Wilson County Schools’ director took plans for future expansion to the county commission’s education committee Thursday.
“Wilson County schools are growing, growing, growing, and just since last year we’ve increased 650 students in enrollment,” Setterlund said. “The time is going to come and we’re going to have to start to talk about more classroom space.”
Setterlund presented a four-phase plan, but concentrated mostly on phase one, which he said he hoped to have completed as early as Aug. 2015.
Phase one of the board’s plans includes converting the newest building at the old Lebanon High School campus to additional space for the Central Office. The remaining campus of the school would most likely be demolished.
Setterlund said the board also looked to convert Southside Elementary School to a middle school and to purchase land for a new elementary school in the south central area.
Setterlund said a property near where the Board of Education is now would be ideal for a south-central elementary school, but it would all depend on property availability and price.
The issue of the number of portables at schools, especially at Carroll Oakland, also raised questions.
“Portables are going to be a reality in Wilson County for the next 15 to 20 years,” Setterlund said. “But they create a buffer between our ability to build and the increasing number of students.
“But the number of portables at Carroll Oakland right now is more than we’d like to see,” Setterlund said.
He said he’d ideally like to see phase one completed by fall of 2015.
“If it doesn’t happen by then we’ll have serious issues at Carroll Oakland because of the rate they’re growing,” Setterlund said. “If not, we’d possibly have to rezone, even if it’s temporary, and I know people won’t like to hear that.”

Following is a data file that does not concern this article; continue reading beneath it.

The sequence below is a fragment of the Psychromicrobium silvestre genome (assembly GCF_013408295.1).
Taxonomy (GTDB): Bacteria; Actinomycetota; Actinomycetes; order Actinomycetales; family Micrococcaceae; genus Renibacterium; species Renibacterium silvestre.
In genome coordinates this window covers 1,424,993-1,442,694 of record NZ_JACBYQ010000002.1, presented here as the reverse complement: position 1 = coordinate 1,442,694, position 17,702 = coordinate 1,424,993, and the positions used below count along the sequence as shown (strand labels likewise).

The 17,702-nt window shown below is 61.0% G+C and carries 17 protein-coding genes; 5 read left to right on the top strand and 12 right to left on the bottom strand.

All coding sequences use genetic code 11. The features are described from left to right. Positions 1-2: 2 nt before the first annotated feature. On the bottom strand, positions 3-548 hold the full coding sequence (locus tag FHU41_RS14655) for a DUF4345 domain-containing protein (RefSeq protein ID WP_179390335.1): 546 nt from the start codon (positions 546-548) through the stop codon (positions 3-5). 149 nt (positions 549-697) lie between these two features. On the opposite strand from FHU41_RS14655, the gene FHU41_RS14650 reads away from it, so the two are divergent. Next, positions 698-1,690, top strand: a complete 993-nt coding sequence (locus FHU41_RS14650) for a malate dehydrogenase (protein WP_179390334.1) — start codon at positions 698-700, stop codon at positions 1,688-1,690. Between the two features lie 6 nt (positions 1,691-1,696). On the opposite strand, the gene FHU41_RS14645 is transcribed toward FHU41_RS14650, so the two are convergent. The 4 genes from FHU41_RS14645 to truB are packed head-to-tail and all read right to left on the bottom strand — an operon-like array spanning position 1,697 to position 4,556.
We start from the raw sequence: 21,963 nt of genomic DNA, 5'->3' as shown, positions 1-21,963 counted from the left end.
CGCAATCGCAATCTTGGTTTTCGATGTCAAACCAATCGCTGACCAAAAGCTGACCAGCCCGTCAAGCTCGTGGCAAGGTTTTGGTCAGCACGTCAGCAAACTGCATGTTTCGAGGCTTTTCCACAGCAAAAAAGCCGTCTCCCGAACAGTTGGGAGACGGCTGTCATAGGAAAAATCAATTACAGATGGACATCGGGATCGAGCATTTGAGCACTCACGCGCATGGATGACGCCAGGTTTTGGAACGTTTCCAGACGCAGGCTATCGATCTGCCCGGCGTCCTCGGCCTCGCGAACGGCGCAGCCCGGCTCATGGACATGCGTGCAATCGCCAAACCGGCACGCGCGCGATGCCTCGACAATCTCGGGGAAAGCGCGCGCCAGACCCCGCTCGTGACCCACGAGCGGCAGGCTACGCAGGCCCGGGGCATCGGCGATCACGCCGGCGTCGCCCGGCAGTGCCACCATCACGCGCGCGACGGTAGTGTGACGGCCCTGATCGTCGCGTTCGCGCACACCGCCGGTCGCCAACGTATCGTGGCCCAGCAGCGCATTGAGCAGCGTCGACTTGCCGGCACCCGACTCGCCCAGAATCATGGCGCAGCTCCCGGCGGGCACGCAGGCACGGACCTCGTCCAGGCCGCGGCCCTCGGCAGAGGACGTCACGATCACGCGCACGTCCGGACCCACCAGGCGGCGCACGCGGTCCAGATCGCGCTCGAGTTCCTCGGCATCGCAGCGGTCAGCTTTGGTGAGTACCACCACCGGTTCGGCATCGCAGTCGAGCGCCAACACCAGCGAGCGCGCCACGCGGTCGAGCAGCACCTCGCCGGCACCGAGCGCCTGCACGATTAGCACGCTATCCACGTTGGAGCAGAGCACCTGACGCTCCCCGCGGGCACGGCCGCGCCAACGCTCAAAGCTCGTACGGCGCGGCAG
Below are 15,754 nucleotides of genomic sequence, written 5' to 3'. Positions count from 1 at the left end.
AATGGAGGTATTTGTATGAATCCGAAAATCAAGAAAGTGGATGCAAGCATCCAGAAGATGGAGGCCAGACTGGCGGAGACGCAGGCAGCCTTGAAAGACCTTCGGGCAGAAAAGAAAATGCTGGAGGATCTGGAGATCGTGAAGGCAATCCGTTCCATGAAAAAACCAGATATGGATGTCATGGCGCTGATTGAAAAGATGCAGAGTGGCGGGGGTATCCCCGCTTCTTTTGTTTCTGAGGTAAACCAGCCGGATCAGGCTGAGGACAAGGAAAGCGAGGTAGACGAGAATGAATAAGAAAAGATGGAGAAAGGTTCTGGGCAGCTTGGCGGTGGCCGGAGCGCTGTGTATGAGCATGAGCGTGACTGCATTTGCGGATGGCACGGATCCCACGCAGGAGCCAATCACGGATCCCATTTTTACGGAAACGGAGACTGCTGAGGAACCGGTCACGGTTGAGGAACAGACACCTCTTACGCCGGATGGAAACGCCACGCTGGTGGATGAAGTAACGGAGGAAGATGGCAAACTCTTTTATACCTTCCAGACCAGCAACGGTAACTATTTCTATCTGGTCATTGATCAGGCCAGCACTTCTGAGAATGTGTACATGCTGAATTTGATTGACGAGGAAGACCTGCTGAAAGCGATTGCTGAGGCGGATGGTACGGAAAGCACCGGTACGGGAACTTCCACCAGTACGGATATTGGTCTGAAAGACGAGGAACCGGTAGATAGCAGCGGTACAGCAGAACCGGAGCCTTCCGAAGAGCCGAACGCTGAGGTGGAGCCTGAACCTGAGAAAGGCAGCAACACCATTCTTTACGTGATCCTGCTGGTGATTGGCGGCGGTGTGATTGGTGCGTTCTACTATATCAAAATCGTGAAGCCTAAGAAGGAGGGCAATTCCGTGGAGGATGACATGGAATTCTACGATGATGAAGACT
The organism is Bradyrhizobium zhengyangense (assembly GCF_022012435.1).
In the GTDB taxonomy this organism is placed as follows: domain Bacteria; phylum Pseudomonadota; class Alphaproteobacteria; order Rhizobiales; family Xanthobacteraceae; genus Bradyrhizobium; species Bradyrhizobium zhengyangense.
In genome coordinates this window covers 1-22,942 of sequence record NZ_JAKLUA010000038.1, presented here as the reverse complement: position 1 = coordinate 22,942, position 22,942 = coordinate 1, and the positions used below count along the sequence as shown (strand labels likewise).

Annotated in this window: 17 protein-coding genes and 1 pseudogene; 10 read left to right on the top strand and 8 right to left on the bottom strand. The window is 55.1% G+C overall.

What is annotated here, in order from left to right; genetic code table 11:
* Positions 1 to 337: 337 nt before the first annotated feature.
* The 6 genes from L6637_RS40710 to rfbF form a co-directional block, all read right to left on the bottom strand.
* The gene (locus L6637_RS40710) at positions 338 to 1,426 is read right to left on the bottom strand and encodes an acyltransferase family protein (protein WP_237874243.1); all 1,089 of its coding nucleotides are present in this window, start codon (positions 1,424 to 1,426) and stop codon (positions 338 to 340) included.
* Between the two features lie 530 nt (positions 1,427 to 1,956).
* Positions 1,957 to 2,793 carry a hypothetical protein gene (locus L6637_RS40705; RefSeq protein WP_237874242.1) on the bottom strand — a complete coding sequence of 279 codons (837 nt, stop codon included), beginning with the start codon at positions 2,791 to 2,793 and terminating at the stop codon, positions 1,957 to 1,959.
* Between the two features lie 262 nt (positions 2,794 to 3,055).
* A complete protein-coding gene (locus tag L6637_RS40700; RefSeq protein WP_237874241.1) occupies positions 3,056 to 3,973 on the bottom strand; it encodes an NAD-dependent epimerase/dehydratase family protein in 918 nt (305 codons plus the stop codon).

Setterlund said the immediate need for phase one would be $20 million.
“Nothing on this proposed list is a want; it’s all needs,” Setterlund said. “If, financially, things aren’t possible, we as a board need to know to start making other plans. That’s why I wanted to have these talks.”
The conversation was strictly for talk only and to keep the county and school system in the same loop, according to Setterlund, and to create a “partnership” with the county.
Phase two of the plan would call for purchasing land for five new schools: a west area elementary school, a southwest area middle school, a central area elementary school, a central area middle school and a central area high school.
Phase three, which Setterlund said ideally had a completion date of Aug. 2016, would be to construct a west-area elementary school, southwest-area middle school and central-area elementary school.
The final phase would consist of constructing a central area middle and high school.